Data: The National Renewable Energy Laboratory (NREL) and the Atmospheric Sciences Research Center (ASRC) at the State University of New York (SUNY)/Albany developed satellite based solar radiation data for India in collaboration with its Ministry of New and Renewable Energy (MNRE). They furnished 0.1° X 0.1° (~ 10 X 10 km) higher spatial resolution data from half hourly satellite measurements of January 2002 to December 2008 made available in their web-portal (

Model: The solar radiation data was derived from the SUNY satellite-to-irradiance model developed by Perez et al [32]. This semi-empirical model has characteristics of physical models (like that employed by NASA SSE) in addition to regression analyses on quality surface measurements.  The model is based on the observation that shortwave atmospheric transmissivity is linearly related to the earth’s planetary albedo captured as satellite image-pixel counts. These image-pixels are normalized by the cosine of solar zenith angle and location specific cloud indices are generated. For each location, the GHI is derived from the cloud index based on extraterrestrial normal incident values, solar zenith angle, elevation, elevation-corrected air mass and certain additional parameters. The model output is fit to high quality surface measurements at distinct geographic locations for correction and validation.

Apart from solar geometry and cloud cover, aerosol composition significantly influences the GHI. Aerosol Optical Depth (AOD) a unit-less measure of the aerosol induced solar attenuation, is considered as an indispensable input to the SUNY model. Reports of higher aerosol concentrations across India and studies on their temporal variability demanded monthly AOD values to be input. These detailed AOD values were developed based on available satellite and ground data [33].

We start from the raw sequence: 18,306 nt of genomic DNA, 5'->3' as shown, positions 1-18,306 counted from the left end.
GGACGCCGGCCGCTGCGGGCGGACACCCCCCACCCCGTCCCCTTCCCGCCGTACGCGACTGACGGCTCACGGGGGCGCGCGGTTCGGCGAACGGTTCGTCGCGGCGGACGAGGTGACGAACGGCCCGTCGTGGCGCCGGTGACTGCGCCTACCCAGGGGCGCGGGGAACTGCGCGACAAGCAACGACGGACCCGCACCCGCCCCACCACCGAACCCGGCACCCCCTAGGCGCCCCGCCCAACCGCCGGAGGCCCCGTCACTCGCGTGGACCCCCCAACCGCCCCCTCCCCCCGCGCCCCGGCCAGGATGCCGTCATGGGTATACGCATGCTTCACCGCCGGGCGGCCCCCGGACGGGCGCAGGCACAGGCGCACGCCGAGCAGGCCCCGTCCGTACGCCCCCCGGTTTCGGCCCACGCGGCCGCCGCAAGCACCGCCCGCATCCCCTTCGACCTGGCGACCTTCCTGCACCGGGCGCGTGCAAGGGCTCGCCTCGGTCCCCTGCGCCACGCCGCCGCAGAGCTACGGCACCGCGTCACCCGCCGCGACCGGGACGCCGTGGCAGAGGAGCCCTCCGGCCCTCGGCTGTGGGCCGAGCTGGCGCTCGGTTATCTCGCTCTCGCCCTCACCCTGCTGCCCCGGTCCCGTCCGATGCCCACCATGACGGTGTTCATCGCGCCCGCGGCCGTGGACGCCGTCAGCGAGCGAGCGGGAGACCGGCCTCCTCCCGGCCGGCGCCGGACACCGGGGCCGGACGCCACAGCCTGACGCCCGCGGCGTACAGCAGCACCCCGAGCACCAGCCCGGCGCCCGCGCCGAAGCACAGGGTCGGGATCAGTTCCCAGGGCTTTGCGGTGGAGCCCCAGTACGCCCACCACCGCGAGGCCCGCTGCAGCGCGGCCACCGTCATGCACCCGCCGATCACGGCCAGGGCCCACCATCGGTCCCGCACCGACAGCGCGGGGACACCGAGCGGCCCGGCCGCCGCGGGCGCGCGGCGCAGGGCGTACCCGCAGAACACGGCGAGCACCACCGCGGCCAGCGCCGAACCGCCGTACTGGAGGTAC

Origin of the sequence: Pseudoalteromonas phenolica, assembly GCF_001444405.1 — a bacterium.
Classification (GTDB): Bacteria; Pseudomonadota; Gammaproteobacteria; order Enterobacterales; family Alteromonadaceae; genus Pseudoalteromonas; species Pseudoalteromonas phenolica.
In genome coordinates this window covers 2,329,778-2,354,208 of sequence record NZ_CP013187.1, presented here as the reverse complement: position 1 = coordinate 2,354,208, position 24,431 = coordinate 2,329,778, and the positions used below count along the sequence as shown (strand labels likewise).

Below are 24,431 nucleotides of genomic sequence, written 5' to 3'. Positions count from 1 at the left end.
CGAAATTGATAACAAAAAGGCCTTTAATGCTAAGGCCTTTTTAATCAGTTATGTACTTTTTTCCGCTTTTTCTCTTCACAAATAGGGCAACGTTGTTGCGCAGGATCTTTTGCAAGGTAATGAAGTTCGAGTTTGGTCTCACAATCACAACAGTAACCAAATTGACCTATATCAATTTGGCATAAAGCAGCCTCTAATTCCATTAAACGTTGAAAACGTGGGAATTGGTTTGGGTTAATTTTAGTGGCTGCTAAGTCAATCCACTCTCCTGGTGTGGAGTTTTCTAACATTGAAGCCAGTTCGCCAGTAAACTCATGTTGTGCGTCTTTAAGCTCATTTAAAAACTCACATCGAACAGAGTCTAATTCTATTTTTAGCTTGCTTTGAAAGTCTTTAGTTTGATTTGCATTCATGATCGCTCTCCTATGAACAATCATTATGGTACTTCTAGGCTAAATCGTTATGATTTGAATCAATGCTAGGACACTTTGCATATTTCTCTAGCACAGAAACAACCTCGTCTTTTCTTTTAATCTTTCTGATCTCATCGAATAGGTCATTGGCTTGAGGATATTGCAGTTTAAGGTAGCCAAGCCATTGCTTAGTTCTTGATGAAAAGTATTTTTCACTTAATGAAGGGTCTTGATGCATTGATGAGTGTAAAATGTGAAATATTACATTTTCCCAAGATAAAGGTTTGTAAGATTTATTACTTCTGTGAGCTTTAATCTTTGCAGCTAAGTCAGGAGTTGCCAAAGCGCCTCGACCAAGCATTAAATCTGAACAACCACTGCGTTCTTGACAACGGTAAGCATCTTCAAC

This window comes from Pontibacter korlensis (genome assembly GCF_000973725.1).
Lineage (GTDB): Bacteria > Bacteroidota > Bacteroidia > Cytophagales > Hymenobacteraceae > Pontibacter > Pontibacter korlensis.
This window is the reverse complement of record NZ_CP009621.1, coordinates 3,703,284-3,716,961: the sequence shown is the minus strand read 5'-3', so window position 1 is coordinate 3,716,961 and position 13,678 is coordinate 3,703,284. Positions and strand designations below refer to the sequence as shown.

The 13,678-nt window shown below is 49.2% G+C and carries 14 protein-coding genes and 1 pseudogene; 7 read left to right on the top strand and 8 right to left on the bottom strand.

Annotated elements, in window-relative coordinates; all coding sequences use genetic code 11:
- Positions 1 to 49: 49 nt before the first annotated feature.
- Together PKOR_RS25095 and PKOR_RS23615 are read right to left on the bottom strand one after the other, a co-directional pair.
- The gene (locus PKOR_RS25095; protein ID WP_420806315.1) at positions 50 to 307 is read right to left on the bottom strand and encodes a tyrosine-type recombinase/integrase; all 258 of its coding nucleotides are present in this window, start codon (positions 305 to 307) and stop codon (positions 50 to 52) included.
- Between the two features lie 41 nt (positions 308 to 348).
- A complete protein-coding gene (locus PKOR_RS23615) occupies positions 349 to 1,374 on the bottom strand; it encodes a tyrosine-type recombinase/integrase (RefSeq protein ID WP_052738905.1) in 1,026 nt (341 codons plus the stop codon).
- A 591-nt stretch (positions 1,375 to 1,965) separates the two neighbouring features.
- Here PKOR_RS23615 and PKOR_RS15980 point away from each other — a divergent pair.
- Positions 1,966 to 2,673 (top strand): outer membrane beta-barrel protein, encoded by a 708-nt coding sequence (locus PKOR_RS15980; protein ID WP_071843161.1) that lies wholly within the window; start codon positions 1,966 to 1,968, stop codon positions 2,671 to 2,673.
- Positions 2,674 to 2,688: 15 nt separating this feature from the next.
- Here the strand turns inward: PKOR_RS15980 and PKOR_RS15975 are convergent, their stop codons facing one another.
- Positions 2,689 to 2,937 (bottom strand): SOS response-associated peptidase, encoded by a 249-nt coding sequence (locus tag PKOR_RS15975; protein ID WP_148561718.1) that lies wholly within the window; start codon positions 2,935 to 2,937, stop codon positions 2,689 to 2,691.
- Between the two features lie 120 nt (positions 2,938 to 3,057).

Validation: The SUNY model enhanced with analytical and numerical methods were employed for North and Central America. Later on, the methodology was adapted for Central Asia based on European Meteosat 5 and 7 geostationary satellites. The model run for Northwest India was validated with measurements provided by IMD, NASA SSE as well as NREL’s ~40 km resolution Climatological Solar Radiation (CSR) data. The SSE and CSR data were used for quality check of the 10 km NREL-SUNY data [34]. The model enhanced with monthly AOD values and adopted for the entire geography of the country needs further validation with quality controlled ground measurements.

Citation : Ramachandra. T.V., Gautham Krishnadas and Rishab Jain, 2012. Solar Potential in the Himalayan Landscape., International Scholarly Research Network, ISRN Renwable Energy, Volume 2012, 13 pages.
* Corresponding Author :
  Dr. T.V. Ramachandra
Energy & Wetlands Research Group, Centre for Ecological Sciences, Indian Institute of Science, Bangalore – 560 012, India.
Tel : 91-80-23600985 / 22932506 / 22933099,      Fax : 91-80-23601428 / 23600085 / 23600683 [CES-TVR]